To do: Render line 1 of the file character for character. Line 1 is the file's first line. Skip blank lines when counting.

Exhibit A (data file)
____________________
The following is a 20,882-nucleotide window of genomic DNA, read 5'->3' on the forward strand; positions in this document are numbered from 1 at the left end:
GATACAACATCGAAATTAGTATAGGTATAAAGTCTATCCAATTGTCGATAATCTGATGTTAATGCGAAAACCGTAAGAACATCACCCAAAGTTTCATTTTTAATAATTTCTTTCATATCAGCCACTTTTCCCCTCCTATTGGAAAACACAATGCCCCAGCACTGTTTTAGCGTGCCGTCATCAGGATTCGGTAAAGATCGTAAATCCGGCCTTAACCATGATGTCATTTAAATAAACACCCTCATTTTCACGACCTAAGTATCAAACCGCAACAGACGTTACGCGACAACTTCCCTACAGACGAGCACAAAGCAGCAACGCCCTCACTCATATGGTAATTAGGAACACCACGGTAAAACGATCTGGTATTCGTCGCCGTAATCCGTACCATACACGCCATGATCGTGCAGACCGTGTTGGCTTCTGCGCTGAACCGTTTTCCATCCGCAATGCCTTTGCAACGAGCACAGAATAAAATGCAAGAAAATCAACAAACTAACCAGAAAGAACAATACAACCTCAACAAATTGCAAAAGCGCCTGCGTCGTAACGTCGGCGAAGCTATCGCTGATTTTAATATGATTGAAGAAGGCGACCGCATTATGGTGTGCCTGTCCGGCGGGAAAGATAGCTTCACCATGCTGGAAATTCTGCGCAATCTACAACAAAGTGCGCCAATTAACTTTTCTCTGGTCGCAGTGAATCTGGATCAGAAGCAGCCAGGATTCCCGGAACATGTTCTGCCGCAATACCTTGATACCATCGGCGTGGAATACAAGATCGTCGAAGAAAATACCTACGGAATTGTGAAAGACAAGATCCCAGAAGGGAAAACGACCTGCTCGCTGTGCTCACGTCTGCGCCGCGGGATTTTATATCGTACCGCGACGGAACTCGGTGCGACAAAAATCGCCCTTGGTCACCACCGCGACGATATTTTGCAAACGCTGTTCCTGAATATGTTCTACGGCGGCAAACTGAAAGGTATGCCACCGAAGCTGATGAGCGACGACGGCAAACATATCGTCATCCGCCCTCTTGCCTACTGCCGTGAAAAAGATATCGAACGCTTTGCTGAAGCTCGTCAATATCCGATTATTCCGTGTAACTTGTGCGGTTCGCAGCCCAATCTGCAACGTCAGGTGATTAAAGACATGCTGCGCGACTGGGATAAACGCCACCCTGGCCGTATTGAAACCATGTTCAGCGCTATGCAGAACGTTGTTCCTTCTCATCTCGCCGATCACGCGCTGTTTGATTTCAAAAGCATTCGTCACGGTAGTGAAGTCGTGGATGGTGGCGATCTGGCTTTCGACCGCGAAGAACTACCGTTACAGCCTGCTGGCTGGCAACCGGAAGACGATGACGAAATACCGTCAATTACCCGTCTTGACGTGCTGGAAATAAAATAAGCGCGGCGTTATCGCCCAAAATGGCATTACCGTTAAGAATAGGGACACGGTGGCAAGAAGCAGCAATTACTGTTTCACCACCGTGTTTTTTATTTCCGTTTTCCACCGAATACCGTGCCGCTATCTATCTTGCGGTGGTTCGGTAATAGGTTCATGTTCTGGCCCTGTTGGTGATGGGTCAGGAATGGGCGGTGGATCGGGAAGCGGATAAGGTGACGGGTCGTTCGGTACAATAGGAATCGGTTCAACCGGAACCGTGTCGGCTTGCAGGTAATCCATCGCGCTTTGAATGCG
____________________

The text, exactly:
The following is a 20,882-nucleotide window of genomic DNA, read 5'->3' on the forward strand; positions in this document are numbered from 1 at the left end: